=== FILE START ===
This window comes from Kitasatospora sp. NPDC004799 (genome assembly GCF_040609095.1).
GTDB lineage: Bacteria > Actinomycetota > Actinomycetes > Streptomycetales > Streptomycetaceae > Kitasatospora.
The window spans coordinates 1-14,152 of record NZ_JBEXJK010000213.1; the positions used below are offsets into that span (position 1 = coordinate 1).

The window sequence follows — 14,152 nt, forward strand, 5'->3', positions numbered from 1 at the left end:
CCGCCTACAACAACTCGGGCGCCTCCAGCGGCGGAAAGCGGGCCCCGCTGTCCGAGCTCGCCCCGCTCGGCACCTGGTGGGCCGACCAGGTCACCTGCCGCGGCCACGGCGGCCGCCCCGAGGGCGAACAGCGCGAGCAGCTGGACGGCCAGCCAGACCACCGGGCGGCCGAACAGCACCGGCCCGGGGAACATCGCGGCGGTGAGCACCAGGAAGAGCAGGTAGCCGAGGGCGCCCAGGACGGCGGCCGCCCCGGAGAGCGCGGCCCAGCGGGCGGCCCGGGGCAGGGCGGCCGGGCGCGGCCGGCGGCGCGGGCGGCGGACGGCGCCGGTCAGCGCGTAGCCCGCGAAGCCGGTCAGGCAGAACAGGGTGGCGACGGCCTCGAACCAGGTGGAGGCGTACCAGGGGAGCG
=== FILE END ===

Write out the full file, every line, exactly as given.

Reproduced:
This window comes from Kitasatospora sp. NPDC004799 (genome assembly GCF_040609095.1).
GTDB lineage: Bacteria > Actinomycetota > Actinomycetes > Streptomycetales > Streptomycetaceae > Kitasatospora.
The window spans coordinates 1-14,152 of record NZ_JBEXJK010000213.1; the positions used below are offsets into that span (position 1 = coordinate 1).

The window sequence follows — 14,152 nt, forward strand, 5'->3', positions numbered from 1 at the left end:
CCGCCTACAACAACTCGGGCGCCTCCAGCGGCGGAAAGCGGGCCCCGCTGTCCGAGCTCGCCCCGCTCGGCACCTGGTGGGCCGACCAGGTCACCTGCCGCGGCCACGGCGGCCGCCCCGAGGGCGAACAGCGCGAGCAGCTGGACGGCCAGCCAGACCACCGGGCGGCCGAACAGCACCGGCCCGGGGAACATCGCGGCGGTGAGCACCAGGAAGAGCAGGTAGCCGAGGGCGCCCAGGACGGCGGCCGCCCCGGAGAGCGCGGCCCAGCGGGCGGCCCGGGGCAGGGCGGCCGGGCGCGGCCGGCGGCGCGGGCGGCGGACGGCGCCGGTCAGCGCGTAGCCCGCGAAGCCGGTCAGGCAGAACAGGGTGGCGACGGCCTCGAACCAGGTGGAGGCGTACCAGGGGAGCG